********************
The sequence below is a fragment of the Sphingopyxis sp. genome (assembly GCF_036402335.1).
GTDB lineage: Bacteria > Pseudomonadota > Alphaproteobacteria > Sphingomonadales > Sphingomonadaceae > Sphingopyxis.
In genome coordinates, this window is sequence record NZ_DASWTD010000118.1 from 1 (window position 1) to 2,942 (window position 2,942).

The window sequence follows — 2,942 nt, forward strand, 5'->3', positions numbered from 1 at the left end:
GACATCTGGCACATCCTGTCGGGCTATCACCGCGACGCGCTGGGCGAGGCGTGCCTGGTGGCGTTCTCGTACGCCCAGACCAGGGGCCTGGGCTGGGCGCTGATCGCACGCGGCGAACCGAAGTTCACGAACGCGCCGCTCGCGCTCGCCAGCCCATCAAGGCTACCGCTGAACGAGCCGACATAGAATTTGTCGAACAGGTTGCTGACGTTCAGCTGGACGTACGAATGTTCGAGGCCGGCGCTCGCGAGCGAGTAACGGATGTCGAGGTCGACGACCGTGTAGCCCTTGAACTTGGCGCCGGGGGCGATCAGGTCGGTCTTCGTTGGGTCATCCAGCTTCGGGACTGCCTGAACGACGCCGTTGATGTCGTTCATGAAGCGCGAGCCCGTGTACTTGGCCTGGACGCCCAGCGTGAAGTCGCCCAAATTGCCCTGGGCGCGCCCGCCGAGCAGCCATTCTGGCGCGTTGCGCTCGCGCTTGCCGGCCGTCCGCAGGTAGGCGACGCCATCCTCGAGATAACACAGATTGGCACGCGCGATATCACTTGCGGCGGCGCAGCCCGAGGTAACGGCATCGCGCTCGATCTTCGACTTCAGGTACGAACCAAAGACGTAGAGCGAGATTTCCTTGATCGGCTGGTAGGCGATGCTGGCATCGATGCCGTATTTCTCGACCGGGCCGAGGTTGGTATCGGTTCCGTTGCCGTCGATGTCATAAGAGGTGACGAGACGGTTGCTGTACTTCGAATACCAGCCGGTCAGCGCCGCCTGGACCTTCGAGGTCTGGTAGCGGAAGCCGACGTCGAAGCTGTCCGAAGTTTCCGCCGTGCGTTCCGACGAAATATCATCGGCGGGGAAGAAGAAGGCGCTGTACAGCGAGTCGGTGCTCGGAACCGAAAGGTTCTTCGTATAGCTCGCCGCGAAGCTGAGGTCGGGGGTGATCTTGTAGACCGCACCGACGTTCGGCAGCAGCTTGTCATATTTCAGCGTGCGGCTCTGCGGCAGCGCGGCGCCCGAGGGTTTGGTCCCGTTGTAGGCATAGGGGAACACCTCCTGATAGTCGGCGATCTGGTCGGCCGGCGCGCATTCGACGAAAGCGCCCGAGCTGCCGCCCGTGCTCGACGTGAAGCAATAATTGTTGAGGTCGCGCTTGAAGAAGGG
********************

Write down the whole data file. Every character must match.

The sequence below is a fragment of the Sphingopyxis sp. genome (assembly GCF_036402335.1).
GTDB lineage: Bacteria > Pseudomonadota > Alphaproteobacteria > Sphingomonadales > Sphingomonadaceae > Sphingopyxis.
In genome coordinates, this window is sequence record NZ_DASWTD010000118.1 from 1 (window position 1) to 2,942 (window position 2,942).

The window sequence follows — 2,942 nt, forward strand, 5'->3', positions numbered from 1 at the left end:
GACATCTGGCACATCCTGTCGGGCTATCACCGCGACGCGCTGGGCGAGGCGTGCCTGGTGGCGTTCTCGTACGCCCAGACCAGGGGCCTGGGCTGGGCGCTGATCGCACGCGGCGAACCGAAGTTCACGAACGCGCCGCTCGCGCTCGCCAGCCCATCAAGGCTACCGCTGAACGAGCCGACATAGAATTTGTCGAACAGGTTGCTGACGTTCAGCTGGACGTACGAATGTTCGAGGCCGGCGCTCGCGAGCGAGTAACGGATGTCGAGGTCGACGACCGTGTAGCCCTTGAACTTGGCGCCGGGGGCGATCAGGTCGGTCTTCGTTGGGTCATCCAGCTTCGGGACTGCCTGAACGACGCCGTTGATGTCGTTCATGAAGCGCGAGCCCGTGTACTTGGCCTGGACGCCCAGCGTGAAGTCGCCCAAATTGCCCTGGGCGCGCCCGCCGAGCAGCCATTCTGGCGCGTTGCGCTCGCGCTTGCCGGCCGTCCGCAGGTAGGCGACGCCATCCTCGAGATAACACAGATTGGCACGCGCGATATCACTTGCGGCGGCGCAGCCCGAGGTAACGGCATCGCGCTCGATCTTCGACTTCAGGTACGAACCAAAGACGTAGAGCGAGATTTCCTTGATCGGCTGGTAGGCGATGCTGGCATCGATGCCGTATTTCTCGACCGGGCCGAGGTTGGTATCGGTTCCGTTGCCGTCGATGTCATAAGAGGTGACGAGACGGTTGCTGTACTTCGAATACCAGCCGGTCAGCGCCGCCTGGACCTTCGAGGTCTGGTAGCGGAAGCCGACGTCGAAGCTGTCCGAAGTTTCCGCCGTGCGTTCCGACGAAATATCATCGGCGGGGAAGAAGAAGGCGCTGTACAGCGAGTCGGTGCTCGGAACCGAAAGGTTCTTCGTATAGCTCGCCGCGAAGCTGAGGTCGGGGGTGATCTTGTAGACCGCACCGACGTTCGGCAGCAGCTTGTCATATTTCAGCGTGCGGCTCTGCGGCAGCGCGGCGCCCGAGGGTTTGGTCCCGTTGTAGGCATAGGGGAACACCTCCTGATAGTCGGCGATCTGGTCGGCCGGCGCGCATTCGACGAAAGCGCCCGAGCTGCCGCCCGTGCTCGACGTGAAGCAATAATTGTTGAGGTCGCGCTTGAAGAAGGG